This topic contains 7 replies, has 1 voice, and was last updated by Anonymous 14 years ago.
April 14, 2003 at 6:27 pm #674
When a play my timeline in after effects, there is no sound… neither is there sond when I export to eg. an AVI-file…
ThanksApril 14, 2003 at 6:42 pm #680
you need premiere to do thatApril 14, 2003 at 6:44 pm #682
You mean you can’t add sound in AE?? To what format do I have to export to reimport it in premiere?April 14, 2003 at 7:24 pm #686
if what he said is true (which it is, AE is for images and stuff) then just export to anything premiere imports! 🙂 If you can export as AVI and of course it imports as AVI, then do that.. If it exports as something else, see if premiere imports it.April 15, 2003 at 1:28 am #733
Constantine, please, for the love of God, LEAVE! You are UNWANTED here. Either that or completely shut up. I’m fine with either.
Did you make sure the music was enabled? Is the music at the right place when you ram preview (as in, ram preview only does a small segment; is there sound in that segment?). Maybe check your preferences, there might be an option that turns off audio in ram preview. Did you try to preview only the sound? If you try to preview the sound, but still nothing, it might have to do with your soundcard or speakers, or AE is simply screwing up.
When rendering, make sure you look at the bottom of the compression info window. There is a little thing that I believe you have to click to get the audio to render with the video.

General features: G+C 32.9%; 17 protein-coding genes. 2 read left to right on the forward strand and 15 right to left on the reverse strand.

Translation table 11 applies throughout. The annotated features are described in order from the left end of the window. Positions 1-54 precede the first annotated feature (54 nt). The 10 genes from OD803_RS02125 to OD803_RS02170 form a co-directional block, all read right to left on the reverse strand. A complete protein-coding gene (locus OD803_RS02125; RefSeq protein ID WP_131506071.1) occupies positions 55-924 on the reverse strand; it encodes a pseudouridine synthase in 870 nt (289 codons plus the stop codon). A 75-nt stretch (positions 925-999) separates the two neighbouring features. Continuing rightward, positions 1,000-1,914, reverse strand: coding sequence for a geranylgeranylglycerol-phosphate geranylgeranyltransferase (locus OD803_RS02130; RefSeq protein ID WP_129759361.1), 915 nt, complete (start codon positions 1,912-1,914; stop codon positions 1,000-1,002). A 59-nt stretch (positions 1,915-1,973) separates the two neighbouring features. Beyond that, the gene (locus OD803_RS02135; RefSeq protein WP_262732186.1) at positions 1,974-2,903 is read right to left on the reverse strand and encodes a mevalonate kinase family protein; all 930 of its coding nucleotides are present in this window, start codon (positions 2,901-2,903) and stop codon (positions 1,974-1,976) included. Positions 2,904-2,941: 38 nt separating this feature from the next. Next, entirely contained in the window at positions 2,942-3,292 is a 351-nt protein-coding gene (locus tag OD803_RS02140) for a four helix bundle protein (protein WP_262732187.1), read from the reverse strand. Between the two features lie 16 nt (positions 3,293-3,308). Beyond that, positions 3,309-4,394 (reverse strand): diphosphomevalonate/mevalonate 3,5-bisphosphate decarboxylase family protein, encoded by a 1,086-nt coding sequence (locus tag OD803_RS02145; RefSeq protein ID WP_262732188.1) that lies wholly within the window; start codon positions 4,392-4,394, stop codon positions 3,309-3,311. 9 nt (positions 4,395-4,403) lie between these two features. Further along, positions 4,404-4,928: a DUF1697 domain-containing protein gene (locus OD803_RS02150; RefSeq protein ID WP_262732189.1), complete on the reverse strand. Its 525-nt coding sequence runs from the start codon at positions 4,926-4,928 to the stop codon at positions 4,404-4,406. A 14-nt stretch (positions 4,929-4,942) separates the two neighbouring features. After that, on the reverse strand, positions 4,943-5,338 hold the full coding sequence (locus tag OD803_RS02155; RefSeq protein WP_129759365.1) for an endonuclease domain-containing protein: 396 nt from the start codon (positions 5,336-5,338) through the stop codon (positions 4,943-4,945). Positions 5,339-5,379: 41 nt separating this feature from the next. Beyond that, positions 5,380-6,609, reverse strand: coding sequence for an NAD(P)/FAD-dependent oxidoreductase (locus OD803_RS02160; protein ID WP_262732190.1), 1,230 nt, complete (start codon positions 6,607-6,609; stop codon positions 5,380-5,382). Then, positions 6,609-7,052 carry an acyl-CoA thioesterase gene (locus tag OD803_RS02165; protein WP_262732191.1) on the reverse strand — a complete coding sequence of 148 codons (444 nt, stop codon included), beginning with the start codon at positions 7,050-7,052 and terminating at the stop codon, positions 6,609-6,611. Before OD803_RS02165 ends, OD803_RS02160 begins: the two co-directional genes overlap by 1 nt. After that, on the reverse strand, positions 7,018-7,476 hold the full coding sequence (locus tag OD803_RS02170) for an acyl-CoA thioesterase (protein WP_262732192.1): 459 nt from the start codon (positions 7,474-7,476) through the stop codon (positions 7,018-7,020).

Sorry, I know I haven’t been that clear or detailed, but you should be able to find what I’m talking about.
Cometgreen, hoping firelance got his copy legally 😉April 15, 2003 at 1:45 am #739
Cometgreen, hoping firelance got his copy legally
I had the same question.April 17, 2003 at 6:23 pm #1003
You can hear sound in after effects by enabling the speaker button (which is located in the little VCR controls floater.)
You then press ‘play’ to create a RAM preview, and then what after effects does is precalculates the sound for the length of your preview. You have to set a preference for quality, I think the default is 12khz stereo or something. Anyways, keep in mind that it’s precalculating audio and video frames to RAM, and your ram can get used up pretty quickly*. So not only is it slow, but the length of time is limited and if you change your composition by, say, moving that scream sound a half second later then you have to wait for it to recalculate again.
You should only be using after effects to create composites and add in special effects, do bluescreening etc. If you want lightning fast sound editing then you should use DDClip.
(* AEX is also VERY bad at memory management, but that might just be win98’s fault 😛 )
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